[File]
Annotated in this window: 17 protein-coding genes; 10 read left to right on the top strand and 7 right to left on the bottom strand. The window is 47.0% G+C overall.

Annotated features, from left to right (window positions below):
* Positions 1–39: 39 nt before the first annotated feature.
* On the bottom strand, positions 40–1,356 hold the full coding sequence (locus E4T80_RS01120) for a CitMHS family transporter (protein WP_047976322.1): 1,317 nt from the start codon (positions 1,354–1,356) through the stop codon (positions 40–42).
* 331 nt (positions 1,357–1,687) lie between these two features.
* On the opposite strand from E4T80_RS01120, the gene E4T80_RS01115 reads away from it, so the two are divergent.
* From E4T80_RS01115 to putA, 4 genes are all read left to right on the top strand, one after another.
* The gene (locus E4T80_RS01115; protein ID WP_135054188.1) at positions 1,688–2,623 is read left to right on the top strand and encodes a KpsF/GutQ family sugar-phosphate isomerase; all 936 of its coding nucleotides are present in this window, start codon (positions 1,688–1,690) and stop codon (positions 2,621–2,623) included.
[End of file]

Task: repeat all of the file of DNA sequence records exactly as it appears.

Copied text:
Annotated in this window: 17 protein-coding genes; 10 read left to right on the top strand and 7 right to left on the bottom strand. The window is 47.0% G+C overall.

Annotated features, from left to right (window positions below):
* Positions 1–39: 39 nt before the first annotated feature.
* On the bottom strand, positions 40–1,356 hold the full coding sequence (locus E4T80_RS01120) for a CitMHS family transporter (protein WP_047976322.1): 1,317 nt from the start codon (positions 1,354–1,356) through the stop codon (positions 40–42).
* 331 nt (positions 1,357–1,687) lie between these two features.
* On the opposite strand from E4T80_RS01120, the gene E4T80_RS01115 reads away from it, so the two are divergent.
* From E4T80_RS01115 to putA, 4 genes are all read left to right on the top strand, one after another.
* The gene (locus E4T80_RS01115; protein ID WP_135054188.1) at positions 1,688–2,623 is read left to right on the top strand and encodes a KpsF/GutQ family sugar-phosphate isomerase; all 936 of its coding nucleotides are present in this window, start codon (positions 1,688–1,690) and stop codon (positions 2,621–2,623) included.